Weird Al & the sound of funny

“He who is tired of Weird Al is tired of life.” -Homer Simpson

antique red accordion Last month I had the pleasure of seeing “Weird Al” Yankovic at Topeka Performing Arts Center. It was the fourth time I’ve seen him! I’ve tried to go to every show in the area. In fact, the parody king of pop music was also my first concert way back in 2000 when I was 12.

Weird Al has become an American institution. By parodying some of the biggest hits of the Top 40 since the early ’80s, Yankovic has essentially charted the march of pop music for four decades! It’s fun to see kids at Yaknovic’s concerts who know the melodies of songs from way before their era.

Yankovic’s own staying power and talent has outshined many of the stars he parodied. His distinctive use of the accordion and polka in his music set him apart from other comedic musicians when he started on Dr. Demento’s radio show in Southern California. Furthermore, his big curly hair, nerdy glasses, Hawaiian shirts and checkered Vans slip-ons became an iconic outfit (I spotted several audience members at TPAC in this get-up).

In 3-D

 Recently, there’s been a resurgence in pop culture appreciation for all things Al. Even though he hasn’t released an album since 2014 he hasn’t stopped touring. One recent tour even had a symphony orchestra backing him. He’s appeared as himself in shows and cartoons like The Simpsons, Family Guy and Batman: The Brave and the Bold. In fact, he had his own short-lived Saturday morning kids show in the ’90s produced by Dick Clark.

However, the announcement and trailer for the new biopic Weird: The Al Yankovic Story kinda broke the internet recently. Starring Harry Potter‘s Daniel Radcliffe as Al, the movie looks to play fast and loose with any facts. The over-the-top melodrama is parody of music bios like Elvis, Bohemian Rhapsody and Rocketman where truth never gets in the way of a good story. And it all started from a joke trailer on Funny or Die.

But it won’t be the first trip to Tinseltown for Al. The 1985 mockumentary, The Compleat Al, fictionalizes his life with his fantastic music video parodies interspersed. It’s crazy to think he’s been around so long that his videos were a formative part of MTV! Then he starred in the ’89 cult classic UHF where he buys a TV station that spoofs Conan the Librarian and Ghandi 2. It’s a dumb, fun time that’ll surely be referenced in the new flick.

Gotta boogie

But what about his music? “Isn’t it just parodies of pop hits?” you may ask. That’s one style, but Al and his band are incredibly versatile! Keeping up with music trends and playing anything that tops the charts pitch perfectly means they’ve got some real chops. And it speaks well to the front man that the same band has stuck by the entire time with no line-up changes.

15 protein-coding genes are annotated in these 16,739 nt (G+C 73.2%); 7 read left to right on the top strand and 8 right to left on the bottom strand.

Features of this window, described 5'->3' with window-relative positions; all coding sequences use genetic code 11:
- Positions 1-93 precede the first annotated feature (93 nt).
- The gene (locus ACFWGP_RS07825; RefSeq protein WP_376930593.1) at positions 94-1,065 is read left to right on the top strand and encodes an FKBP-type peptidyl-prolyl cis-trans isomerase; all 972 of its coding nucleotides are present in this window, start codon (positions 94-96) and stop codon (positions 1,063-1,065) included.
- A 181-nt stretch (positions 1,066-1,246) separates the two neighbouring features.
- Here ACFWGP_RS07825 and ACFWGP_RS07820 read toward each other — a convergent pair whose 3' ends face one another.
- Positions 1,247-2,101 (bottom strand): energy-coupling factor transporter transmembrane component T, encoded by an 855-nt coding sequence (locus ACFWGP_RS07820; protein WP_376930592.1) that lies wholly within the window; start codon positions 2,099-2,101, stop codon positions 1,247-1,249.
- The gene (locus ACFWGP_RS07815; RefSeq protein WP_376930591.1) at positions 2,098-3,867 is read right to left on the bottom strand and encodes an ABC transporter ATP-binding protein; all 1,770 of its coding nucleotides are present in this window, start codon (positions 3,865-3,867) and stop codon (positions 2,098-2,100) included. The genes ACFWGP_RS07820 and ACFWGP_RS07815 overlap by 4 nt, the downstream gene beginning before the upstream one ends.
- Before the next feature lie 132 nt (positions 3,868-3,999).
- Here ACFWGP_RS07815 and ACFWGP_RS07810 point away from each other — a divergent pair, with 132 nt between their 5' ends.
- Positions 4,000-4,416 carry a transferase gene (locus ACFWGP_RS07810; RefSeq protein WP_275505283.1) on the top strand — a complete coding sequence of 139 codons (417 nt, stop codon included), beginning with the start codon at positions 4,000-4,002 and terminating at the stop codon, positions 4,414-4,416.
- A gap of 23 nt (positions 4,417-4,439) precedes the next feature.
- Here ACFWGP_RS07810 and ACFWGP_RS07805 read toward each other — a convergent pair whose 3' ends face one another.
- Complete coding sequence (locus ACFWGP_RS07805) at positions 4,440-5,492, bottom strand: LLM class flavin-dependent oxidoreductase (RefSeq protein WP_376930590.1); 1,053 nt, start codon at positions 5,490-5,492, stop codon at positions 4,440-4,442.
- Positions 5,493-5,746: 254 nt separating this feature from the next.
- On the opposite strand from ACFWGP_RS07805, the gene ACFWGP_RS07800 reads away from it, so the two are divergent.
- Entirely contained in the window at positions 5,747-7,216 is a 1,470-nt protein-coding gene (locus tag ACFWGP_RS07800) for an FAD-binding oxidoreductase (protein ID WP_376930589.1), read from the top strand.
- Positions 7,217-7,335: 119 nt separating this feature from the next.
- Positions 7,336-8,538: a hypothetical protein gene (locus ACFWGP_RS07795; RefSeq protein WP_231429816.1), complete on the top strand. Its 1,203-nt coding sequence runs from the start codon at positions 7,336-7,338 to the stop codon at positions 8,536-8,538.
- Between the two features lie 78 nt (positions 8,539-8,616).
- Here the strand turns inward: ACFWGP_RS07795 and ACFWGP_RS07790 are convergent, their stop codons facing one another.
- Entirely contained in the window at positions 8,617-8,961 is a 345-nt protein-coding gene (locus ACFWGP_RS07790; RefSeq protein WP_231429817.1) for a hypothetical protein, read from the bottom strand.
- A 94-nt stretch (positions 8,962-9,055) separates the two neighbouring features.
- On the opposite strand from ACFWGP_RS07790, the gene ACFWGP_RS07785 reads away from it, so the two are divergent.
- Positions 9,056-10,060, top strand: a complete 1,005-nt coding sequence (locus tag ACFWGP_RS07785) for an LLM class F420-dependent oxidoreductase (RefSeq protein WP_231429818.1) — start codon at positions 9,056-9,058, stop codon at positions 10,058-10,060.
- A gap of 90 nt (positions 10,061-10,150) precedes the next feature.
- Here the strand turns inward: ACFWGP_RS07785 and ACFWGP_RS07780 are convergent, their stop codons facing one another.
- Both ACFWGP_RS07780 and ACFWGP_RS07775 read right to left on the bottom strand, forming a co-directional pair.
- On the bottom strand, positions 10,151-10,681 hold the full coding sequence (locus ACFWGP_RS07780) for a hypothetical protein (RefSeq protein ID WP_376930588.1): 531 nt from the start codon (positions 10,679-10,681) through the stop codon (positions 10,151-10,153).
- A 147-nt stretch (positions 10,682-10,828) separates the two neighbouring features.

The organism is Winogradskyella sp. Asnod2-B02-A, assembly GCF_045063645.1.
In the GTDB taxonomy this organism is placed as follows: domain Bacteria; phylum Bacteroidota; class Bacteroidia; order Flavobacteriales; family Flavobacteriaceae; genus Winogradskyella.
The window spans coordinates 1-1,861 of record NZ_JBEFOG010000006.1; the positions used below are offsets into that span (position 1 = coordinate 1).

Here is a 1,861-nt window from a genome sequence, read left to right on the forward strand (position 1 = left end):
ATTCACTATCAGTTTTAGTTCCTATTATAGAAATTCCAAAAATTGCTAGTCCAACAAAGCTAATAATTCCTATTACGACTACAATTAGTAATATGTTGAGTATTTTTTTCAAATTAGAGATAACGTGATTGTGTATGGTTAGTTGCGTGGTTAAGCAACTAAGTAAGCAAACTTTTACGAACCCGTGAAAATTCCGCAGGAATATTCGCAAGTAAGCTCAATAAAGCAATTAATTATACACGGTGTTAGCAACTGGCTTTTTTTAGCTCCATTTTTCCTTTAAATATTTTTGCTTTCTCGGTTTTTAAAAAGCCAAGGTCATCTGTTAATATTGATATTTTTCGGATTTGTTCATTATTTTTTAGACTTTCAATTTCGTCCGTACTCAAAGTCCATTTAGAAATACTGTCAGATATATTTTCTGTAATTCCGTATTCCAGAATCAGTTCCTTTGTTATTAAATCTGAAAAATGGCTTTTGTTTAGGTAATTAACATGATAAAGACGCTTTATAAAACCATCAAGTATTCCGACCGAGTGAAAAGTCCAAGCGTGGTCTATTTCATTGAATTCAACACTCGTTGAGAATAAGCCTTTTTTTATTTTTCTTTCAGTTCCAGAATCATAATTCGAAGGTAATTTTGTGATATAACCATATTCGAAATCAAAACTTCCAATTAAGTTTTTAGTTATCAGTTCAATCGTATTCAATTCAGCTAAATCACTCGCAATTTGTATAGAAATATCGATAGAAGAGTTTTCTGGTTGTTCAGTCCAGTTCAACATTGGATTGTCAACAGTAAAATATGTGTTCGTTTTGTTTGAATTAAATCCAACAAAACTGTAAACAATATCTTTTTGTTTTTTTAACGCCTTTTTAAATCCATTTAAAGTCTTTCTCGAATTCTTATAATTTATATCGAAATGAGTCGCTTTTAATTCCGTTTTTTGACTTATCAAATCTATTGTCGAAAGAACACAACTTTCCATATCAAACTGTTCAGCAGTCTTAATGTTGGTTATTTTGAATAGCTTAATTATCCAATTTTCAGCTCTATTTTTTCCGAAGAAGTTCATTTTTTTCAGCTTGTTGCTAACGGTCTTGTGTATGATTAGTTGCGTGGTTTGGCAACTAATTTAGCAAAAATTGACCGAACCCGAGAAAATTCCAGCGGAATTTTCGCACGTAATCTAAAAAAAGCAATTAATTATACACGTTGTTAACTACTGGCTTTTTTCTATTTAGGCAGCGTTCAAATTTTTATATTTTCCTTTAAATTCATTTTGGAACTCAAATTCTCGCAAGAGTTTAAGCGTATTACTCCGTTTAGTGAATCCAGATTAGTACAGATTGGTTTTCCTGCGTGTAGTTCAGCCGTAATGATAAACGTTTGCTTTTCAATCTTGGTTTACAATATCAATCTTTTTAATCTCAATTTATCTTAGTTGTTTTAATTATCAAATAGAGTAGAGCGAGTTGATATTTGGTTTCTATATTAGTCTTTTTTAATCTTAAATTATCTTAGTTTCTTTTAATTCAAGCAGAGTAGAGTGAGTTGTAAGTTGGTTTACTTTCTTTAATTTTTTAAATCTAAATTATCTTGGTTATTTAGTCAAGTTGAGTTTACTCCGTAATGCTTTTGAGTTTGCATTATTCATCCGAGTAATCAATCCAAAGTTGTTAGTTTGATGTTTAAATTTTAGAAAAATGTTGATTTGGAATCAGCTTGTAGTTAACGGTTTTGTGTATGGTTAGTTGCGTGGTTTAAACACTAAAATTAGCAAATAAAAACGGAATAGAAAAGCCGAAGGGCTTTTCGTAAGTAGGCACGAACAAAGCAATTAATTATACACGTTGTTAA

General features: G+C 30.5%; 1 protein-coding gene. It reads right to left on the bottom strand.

Besides song-specific parodies, Weird Al’s albums almost always have:

  • Style parodies: Many songs aren’t spoofing one specific single, but a pastiche of a band’s sound and style. Listening to songs like the CSNY-style Mission Statement or The Doors-esque Craigslist, you can pick three or four soundalikes fused into one.
  • Polka medleys: Every album since the start has a medley that whips through about a dozen recent pop songs without changing the lyrics. The catch, though, is they’re all played on traditional polka instruments and arrangements. Accordion, tubas, slide whistles, kazoos and chants all goof up these sincere pop hits into memorable mash-ups.
  • Story epics: Later in his career, each album had a centerpiece that runs at least eight minutes long. These tales tell memorably crazy stories that get more absurd the further they go. It was amazing to see Al recite Albuquerque at the recent concert, a fan favorite stream-of-consciousness over 12 mins.

Another One Rides the Bus

Part of Yankovic’s charm is that, despite the delightfully demented themes of his songs, he’s honestly a nice guy. His music’s been a hit with kids forever and he knows this. So he’s avoided cursing, drug references and mean-spiritedness in general in his music. He’s Christian, sober and vegetarian, but not preachy about any of that. In recent years he’s even written several children’s storybooks (they’re available on Hoopla).

Three decades of comedy has inevitably inspired his fans and admirers to carry the torch, too. Many of them have worked directly with Al but they all show his influence.

  • Flight of the Conchords – This duo from New Zealand blended his style parodies into an HBO comedy show. Subjects included David Bowie, Hall & Oates and Pet Shop Boys.
  • The Lonely Island – The internet trio that got Andy Samberg onto SNL have always had a major musical component to their comedy. Sometimes they even work with the same popstars they parody.
  • Tenacious DJack Black‘s folk-metal musical duo has released many albums, two seasons of a TV show and a movie. Definitely raunchier but still indebted to His Weirdness.

I’m obviously biased, what with him being my first concert and all. But I believe Weird Al is a positive influence in America’s increasingly fractured pop culture landscape. If you’re looking for something to help you stop taking things so seriously, to laugh at, get stuck in your head and sing along with, check out one of his albums from the library. And if he comes back to Topeka, don’t miss a chance to see him live!

Stephen works in the library's Interlibrary Loan department helping you access the materials you want.